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Your career in management consulting

Graduate careers in management consultancy: entry requirements, working life, salaries and career progression.

Jobs in management consulting are highly sought after by graduates due to the diversity and ‘leading edge’ nature of projects, the fast career progression, high salaries and international exposure that often go with the sector. Client assignments are always complex and demanding: if they weren’t then the client would have solved the issue themselves! Consulting is regarded as offering a potential fast track to a graduate career and, even if you don’t remain in consulting forever, the exposure often ensures subsequent career success elsewhere.

Graduate entry jobs in management consulting

Most management consulting companies offer graduate programmes with a clearly defined career path. There is normally a very comprehensive induction and ongoing training programme for new recruits. Induction training may cover areas relating to finance, project management, IT, presentation skills and networking within the firm.

Graduate entry is usually at analyst level, where work focuses on research, information gathering, identifying market trends and supporting more senior team members. (MBA graduates may join as associates or consultants, the next step up the ladder.) Analysts work in teams alongside more senior, experienced staff so training is both structured and ‘on the job’.

Training and development in management consulting

Management consulting firms usually have a very high commitment to staff development, and training continues throughout your career in management consulting. You are likely to have the opportunity to attend off-site courses, e-learning and in-house seminars and to undertake further study in the evenings if you wish.

It is very common for people working in this area to undertake an MBA after a number of years’ work. Usually this involves taking a year out of work and attending college full time (although MBAs are offered on a part-time basis, it is unusual for consultants to choose this option).

Career progression for management consultants

After working as an analyst, usually after about two years, graduates are promoted to associate (MBA graduates usually enter at this level) where they take on additional responsibility for project management.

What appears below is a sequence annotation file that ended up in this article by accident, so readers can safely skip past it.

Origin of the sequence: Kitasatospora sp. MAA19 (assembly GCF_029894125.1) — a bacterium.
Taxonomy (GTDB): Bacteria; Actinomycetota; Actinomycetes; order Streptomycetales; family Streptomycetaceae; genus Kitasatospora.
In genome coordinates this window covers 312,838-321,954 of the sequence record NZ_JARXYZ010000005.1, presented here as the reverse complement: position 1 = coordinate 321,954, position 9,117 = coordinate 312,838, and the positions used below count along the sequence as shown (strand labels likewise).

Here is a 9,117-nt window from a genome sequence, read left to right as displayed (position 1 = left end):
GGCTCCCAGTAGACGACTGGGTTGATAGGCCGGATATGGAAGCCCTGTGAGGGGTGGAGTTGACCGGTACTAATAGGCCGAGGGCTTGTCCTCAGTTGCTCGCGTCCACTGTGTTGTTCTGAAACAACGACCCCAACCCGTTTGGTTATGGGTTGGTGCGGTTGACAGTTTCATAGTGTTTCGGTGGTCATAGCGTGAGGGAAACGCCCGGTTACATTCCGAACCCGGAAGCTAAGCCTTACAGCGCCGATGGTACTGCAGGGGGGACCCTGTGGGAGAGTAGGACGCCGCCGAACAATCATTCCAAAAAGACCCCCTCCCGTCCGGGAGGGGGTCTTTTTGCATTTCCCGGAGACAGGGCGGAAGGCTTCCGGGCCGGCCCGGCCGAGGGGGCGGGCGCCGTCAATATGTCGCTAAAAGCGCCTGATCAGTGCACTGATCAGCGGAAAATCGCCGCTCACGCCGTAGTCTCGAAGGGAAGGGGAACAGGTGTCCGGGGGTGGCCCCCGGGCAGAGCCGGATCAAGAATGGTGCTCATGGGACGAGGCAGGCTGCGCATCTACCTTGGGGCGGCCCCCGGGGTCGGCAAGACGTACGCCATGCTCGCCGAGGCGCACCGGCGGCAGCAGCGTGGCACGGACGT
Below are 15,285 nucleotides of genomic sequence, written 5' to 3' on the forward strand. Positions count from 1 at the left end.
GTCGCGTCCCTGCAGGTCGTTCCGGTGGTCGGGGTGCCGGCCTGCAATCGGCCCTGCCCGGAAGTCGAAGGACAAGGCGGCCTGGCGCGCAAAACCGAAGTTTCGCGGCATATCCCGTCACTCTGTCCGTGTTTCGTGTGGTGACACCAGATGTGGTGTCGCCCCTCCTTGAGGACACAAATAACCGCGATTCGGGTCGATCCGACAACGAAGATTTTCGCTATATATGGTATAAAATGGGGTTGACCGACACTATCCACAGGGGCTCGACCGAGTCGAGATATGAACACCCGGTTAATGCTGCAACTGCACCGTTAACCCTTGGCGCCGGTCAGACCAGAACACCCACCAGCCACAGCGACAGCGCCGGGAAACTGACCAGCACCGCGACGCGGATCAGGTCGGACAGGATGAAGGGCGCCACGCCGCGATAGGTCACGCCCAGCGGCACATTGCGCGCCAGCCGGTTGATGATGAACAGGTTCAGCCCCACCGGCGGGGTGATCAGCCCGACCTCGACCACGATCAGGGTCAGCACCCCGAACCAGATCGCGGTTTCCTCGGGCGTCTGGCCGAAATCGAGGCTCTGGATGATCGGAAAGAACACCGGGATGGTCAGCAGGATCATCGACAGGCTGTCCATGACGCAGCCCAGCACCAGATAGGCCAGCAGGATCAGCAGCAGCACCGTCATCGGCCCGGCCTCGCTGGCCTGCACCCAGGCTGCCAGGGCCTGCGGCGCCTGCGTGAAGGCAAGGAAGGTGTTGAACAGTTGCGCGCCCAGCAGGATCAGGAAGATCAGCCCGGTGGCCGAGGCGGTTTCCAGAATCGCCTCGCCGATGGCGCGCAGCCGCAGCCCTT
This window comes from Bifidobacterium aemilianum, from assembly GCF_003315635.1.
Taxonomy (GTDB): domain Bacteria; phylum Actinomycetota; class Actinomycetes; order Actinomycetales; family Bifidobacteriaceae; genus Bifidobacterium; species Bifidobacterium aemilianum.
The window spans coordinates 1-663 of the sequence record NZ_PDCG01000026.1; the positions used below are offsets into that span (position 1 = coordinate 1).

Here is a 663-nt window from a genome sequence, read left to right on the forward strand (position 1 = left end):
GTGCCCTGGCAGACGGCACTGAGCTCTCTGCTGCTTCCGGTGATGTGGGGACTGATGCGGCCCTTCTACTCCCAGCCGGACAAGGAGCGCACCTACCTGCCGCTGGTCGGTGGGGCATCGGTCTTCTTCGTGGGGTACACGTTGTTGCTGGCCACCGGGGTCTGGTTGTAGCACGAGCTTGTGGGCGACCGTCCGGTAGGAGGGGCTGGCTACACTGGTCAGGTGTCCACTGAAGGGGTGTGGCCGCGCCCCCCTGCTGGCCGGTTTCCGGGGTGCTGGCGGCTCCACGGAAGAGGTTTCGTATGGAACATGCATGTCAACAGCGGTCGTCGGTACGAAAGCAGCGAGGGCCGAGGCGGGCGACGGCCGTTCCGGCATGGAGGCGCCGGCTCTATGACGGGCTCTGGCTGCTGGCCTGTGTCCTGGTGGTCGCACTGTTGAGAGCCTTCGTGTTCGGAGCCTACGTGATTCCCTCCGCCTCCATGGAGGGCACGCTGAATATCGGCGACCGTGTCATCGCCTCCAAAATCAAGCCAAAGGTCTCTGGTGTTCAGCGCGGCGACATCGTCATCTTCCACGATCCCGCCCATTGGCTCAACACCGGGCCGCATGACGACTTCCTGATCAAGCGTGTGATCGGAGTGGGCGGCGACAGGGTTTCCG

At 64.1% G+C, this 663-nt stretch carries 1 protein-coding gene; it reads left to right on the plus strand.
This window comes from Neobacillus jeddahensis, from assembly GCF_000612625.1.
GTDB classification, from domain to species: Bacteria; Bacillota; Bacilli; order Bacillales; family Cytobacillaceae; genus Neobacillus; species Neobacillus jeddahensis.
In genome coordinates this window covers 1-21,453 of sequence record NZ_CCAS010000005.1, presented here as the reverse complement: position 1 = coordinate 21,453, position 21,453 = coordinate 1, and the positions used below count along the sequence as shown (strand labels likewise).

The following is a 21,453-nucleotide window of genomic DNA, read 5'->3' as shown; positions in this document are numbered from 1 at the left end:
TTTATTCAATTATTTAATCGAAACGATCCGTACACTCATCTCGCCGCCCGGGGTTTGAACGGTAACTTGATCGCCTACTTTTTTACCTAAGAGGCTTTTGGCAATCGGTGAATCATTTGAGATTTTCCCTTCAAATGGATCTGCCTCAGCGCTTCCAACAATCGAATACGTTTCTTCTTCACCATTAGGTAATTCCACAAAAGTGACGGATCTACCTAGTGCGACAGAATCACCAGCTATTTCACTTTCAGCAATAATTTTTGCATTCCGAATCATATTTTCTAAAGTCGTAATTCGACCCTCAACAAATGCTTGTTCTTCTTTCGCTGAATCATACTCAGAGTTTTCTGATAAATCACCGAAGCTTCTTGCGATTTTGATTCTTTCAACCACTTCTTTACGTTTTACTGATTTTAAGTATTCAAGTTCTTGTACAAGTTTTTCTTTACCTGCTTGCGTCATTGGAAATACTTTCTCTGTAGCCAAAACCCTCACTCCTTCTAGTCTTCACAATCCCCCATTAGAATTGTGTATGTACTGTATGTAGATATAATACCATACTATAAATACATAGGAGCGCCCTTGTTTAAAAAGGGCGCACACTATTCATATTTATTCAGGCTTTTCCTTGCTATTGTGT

Career progression can be fast, especially if you are ambitious, and there are usually opportunities for further training, including in-house seminars and externally accredited qualifications.

Different firms will use different job titles but almost all operate an ‘up or out’ philosophy, ie you must be good enough to be promoted or the firm would rather you consider other job options elsewhere.

Areas of work in management consultancy

Management consultancy firms may specialise in any or all of the following areas:

  • Strategy
  • HR/change management
  • IT consulting
  • Customer relationship management
  • Business development
  • Supply chain management
  • Corporate finance.

A consulting assignment can be in one or a number of these areas and can also focus on any number of different industry sectors. Firms can range in size from very small, one man operations to large international firms. As a general rule, the bigger firms are likely to have a broad client base covering more industry sectors. It is this range and variety which makes the job so dynamic and interesting.

Salaries for management consultants

Salaries in management consulting are usually among the highest graduate salaries available. In Dublin or London, these would be equal to those in investment banking or the top graduate jobs in industry. Currently none of the large, international management consulting firms have offices in Northern Ireland, so graduate opportunities only exist in smaller, locally focused, niche firms and within the larger accountancy practices: this lowers typical starting salaries. Salaries increase significantly after a number of years’ experience.

Working life as a management consultant

Management consulting is renowned for its long working hours. This is a deadline driven business and consultants often work weekends and late evenings, particularly when a project is nearing completion or when a report or proposal has to be completed. They are often based at a client’s site and international travel is common. This can have an impact on family and personal life and should be taken into consideration: consultancy is not always the best career for those who value work/life balance.

Large firms tend to treat their staff well with in-house facilities such as cafes, restaurants and gyms, and staff also have lots of social and networking opportunities.